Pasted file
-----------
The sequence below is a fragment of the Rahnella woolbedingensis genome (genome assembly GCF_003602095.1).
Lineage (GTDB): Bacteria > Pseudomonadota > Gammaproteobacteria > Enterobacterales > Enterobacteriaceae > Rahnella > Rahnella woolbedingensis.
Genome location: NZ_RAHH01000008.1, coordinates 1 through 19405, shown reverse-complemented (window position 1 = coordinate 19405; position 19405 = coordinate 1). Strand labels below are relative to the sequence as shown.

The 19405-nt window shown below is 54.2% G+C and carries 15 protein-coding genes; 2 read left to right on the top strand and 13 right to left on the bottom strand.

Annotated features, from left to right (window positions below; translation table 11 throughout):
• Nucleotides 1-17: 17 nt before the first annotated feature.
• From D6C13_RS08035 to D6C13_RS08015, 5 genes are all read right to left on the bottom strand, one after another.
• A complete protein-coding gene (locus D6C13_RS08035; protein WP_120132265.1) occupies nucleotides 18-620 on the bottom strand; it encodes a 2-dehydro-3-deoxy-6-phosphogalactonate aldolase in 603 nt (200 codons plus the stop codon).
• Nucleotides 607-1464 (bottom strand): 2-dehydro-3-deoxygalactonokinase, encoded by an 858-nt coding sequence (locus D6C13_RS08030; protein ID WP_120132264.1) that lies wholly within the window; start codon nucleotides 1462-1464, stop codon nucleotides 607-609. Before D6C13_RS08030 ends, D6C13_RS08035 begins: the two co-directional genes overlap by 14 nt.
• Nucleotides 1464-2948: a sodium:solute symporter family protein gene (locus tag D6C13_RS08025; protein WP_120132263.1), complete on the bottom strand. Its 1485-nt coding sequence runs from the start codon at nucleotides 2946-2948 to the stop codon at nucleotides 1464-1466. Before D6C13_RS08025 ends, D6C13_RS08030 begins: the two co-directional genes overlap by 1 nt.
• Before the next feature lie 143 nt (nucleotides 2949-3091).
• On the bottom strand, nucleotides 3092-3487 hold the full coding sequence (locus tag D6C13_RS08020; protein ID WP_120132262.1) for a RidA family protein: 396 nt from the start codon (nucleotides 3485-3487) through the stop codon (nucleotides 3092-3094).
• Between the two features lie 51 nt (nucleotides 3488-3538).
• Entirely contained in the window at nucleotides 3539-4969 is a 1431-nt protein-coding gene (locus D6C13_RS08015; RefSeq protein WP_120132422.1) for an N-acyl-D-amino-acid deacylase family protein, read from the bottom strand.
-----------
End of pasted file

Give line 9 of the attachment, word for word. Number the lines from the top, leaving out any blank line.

• Nucleotides 607-1464 (bottom strand): 2-dehydro-3-deoxygalactonokinase, encoded by an 858-nt coding sequence (locus D6C13_RS08030; protein ID WP_120132264.1) that lies wholly within the window; start codon nucleotides 1462-1464, stop codon nucleotides 607-609. Before D6C13_RS08030 ends, D6C13_RS08035 begins: the two co-directional genes overlap by 14 nt.